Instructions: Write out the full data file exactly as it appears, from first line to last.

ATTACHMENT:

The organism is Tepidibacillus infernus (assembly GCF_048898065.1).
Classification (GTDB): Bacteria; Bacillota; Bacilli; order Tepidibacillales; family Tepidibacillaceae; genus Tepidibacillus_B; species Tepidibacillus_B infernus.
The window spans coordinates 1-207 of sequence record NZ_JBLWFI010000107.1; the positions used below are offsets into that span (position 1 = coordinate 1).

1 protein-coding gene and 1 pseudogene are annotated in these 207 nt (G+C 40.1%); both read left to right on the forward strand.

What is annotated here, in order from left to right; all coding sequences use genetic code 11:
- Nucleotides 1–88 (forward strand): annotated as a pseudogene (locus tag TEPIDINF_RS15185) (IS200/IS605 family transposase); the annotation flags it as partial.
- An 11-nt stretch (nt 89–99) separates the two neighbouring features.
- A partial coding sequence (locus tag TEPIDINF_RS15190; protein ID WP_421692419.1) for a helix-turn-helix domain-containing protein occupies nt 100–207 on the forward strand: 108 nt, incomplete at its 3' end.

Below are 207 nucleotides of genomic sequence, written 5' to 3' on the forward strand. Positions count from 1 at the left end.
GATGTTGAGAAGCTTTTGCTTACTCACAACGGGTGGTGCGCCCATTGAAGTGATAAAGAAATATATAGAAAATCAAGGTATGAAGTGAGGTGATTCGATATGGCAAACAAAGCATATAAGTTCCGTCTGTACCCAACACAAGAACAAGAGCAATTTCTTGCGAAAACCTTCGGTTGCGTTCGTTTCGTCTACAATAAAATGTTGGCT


The organism is Tepidibacillus infernus (assembly GCF_048898065.1).
Classification (GTDB): Bacteria; Bacillota; Bacilli; order Tepidibacillales; family Tepidibacillaceae; genus Tepidibacillus_B; species Tepidibacillus_B infernus.
The window spans coordinates 1-207 of sequence record NZ_JBLWFI010000107.1; the positions used below are offsets into that span (position 1 = coordinate 1).

1 protein-coding gene and 1 pseudogene are annotated in these 207 nt (G+C 40.1%); both read left to right on the forward strand.

What is annotated here, in order from left to right; all coding sequences use genetic code 11:
- Nucleotides 1–88 (forward strand): annotated as a pseudogene (locus tag TEPIDINF_RS15185) (IS200/IS605 family transposase); the annotation flags it as partial.
- An 11-nt stretch (nt 89–99) separates the two neighbouring features.
- A partial coding sequence (locus tag TEPIDINF_RS15190; protein ID WP_421692419.1) for a helix-turn-helix domain-containing protein occupies nt 100–207 on the forward strand: 108 nt, incomplete at its 3' end.

Below are 207 nucleotides of genomic sequence, written 5' to 3' on the forward strand. Positions count from 1 at the left end.
GATGTTGAGAAGCTTTTGCTTACTCACAACGGGTGGTGCGCCCATTGAAGTGATAAAGAAATATATAGAAAATCAAGGTATGAAGTGAGGTGATTCGATATGGCAAACAAAGCATATAAGTTCCGTCTGTACCCAACACAAGAACAAGAGCAATTTCTTGCGAAAACCTTCGGTTGCGTTCGTTTCGTCTACAATAAAATGTTGGCT